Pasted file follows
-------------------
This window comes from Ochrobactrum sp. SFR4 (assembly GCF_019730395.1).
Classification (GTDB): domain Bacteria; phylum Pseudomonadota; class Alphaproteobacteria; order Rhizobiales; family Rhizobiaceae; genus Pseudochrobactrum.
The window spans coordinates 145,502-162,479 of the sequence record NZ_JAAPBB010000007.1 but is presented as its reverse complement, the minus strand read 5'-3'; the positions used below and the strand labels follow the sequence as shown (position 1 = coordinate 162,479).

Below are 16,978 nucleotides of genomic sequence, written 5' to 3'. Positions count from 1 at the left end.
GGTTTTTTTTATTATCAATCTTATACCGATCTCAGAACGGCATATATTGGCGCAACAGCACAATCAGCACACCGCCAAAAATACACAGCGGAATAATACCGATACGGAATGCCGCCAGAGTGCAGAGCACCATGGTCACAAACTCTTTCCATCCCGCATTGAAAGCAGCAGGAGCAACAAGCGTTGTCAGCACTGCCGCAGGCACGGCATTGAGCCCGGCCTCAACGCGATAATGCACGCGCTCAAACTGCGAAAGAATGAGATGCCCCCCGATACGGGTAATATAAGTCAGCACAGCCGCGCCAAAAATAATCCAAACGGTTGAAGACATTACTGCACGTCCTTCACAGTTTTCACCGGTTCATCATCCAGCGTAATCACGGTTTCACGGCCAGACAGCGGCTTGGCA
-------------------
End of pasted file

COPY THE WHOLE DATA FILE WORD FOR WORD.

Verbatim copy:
This window comes from Ochrobactrum sp. SFR4 (assembly GCF_019730395.1).
Classification (GTDB): domain Bacteria; phylum Pseudomonadota; class Alphaproteobacteria; order Rhizobiales; family Rhizobiaceae; genus Pseudochrobactrum.
The window spans coordinates 145,502-162,479 of the sequence record NZ_JAAPBB010000007.1 but is presented as its reverse complement, the minus strand read 5'-3'; the positions used below and the strand labels follow the sequence as shown (position 1 = coordinate 162,479).

Below are 16,978 nucleotides of genomic sequence, written 5' to 3'. Positions count from 1 at the left end.
GGTTTTTTTTATTATCAATCTTATACCGATCTCAGAACGGCATATATTGGCGCAACAGCACAATCAGCACACCGCCAAAAATACACAGCGGAATAATACCGATACGGAATGCCGCCAGAGTGCAGAGCACCATGGTCACAAACTCTTTCCATCCCGCATTGAAAGCAGCAGGAGCAACAAGCGTTGTCAGCACTGCCGCAGGCACGGCATTGAGCCCGGCCTCAACGCGATAATGCACGCGCTCAAACTGCGAAAGAATGAGATGCCCCCCGATACGGGTAATATAAGTCAGCACAGCCGCGCCAAAAATAATCCAAACGGTTGAAGACATTACTGCACGTCCTTCACAGTTTTCACCGGTTCATCATCCAGCGTAATCACGGTTTCACGGCCAGACAGCGGCTTGGCA